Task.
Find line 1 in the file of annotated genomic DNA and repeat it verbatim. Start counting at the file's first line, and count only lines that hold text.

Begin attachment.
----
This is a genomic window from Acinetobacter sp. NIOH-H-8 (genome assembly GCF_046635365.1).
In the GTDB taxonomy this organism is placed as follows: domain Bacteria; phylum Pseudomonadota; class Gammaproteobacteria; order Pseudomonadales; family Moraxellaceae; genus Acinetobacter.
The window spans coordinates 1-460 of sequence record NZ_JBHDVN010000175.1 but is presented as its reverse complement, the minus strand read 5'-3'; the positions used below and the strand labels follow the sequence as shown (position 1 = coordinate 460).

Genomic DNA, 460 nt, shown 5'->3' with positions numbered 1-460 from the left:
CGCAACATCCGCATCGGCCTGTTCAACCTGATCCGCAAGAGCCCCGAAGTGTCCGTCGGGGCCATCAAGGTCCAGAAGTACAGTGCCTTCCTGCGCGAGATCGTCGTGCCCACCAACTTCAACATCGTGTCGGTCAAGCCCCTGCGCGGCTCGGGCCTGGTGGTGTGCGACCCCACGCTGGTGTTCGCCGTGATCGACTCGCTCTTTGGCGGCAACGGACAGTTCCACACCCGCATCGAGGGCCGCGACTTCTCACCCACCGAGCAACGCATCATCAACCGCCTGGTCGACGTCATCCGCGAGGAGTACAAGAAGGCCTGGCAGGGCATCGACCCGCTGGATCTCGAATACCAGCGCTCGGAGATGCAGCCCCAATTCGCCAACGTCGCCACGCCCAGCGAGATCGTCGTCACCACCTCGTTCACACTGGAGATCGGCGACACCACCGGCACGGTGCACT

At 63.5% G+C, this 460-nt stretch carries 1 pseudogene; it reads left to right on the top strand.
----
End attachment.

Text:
This is a genomic window from Acinetobacter sp. NIOH-H-8 (genome assembly GCF_046635365.1).